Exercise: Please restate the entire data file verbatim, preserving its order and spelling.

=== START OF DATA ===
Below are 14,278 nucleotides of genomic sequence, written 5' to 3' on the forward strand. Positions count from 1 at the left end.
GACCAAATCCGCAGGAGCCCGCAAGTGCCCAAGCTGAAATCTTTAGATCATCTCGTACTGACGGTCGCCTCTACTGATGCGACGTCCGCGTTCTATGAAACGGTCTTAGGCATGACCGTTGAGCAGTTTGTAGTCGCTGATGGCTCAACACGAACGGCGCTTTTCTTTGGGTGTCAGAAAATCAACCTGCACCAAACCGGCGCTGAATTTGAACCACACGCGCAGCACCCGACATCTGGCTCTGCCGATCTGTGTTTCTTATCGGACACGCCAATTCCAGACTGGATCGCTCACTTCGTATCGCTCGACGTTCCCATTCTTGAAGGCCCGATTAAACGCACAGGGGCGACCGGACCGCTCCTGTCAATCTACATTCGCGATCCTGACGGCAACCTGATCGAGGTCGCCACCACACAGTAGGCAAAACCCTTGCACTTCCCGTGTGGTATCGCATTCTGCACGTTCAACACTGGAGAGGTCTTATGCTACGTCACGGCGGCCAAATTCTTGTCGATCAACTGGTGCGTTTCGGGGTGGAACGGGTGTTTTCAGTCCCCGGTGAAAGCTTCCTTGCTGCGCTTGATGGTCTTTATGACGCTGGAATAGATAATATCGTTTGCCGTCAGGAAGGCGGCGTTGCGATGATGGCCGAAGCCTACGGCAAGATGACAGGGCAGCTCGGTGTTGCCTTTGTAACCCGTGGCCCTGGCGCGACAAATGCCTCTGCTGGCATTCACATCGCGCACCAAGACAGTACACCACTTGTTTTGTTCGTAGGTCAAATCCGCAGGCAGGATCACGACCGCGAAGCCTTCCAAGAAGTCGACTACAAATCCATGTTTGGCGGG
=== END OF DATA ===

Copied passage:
Below are 14,278 nucleotides of genomic sequence, written 5' to 3' on the forward strand. Positions count from 1 at the left end.
GACCAAATCCGCAGGAGCCCGCAAGTGCCCAAGCTGAAATCTTTAGATCATCTCGTACTGACGGTCGCCTCTACTGATGCGACGTCCGCGTTCTATGAAACGGTCTTAGGCATGACCGTTGAGCAGTTTGTAGTCGCTGATGGCTCAACACGAACGGCGCTTTTCTTTGGGTGTCAGAAAATCAACCTGCACCAAACCGGCGCTGAATTTGAACCACACGCGCAGCACCCGACATCTGGCTCTGCCGATCTGTGTTTCTTATCGGACACGCCAATTCCAGACTGGATCGCTCACTTCGTATCGCTCGACGTTCCCATTCTTGAAGGCCCGATTAAACGCACAGGGGCGACCGGACCGCTCCTGTCAATCTACATTCGCGATCCTGACGGCAACCTGATCGAGGTCGCCACCACACAGTAGGCAAAACCCTTGCACTTCCCGTGTGGTATCGCATTCTGCACGTTCAACACTGGAGAGGTCTTATGCTACGTCACGGCGGCCAAATTCTTGTCGATCAACTGGTGCGTTTCGGGGTGGAACGGGTGTTTTCAGTCCCCGGTGAAAGCTTCCTTGCTGCGCTTGATGGTCTTTATGACGCTGGAATAGATAATATCGTTTGCCGTCAGGAAGGCGGCGTTGCGATGATGGCCGAAGCCTACGGCAAGATGACAGGGCAGCTCGGTGTTGCCTTTGTAACCCGTGGCCCTGGCGCGACAAATGCCTCTGCTGGCATTCACATCGCGCACCAAGACAGTACACCACTTGTTTTGTTCGTAGGTCAAATCCGCAGGCAGGATCACGACCGCGAAGCCTTCCAAGAAGTCGACTACAAATCCATGTTTGGCGGG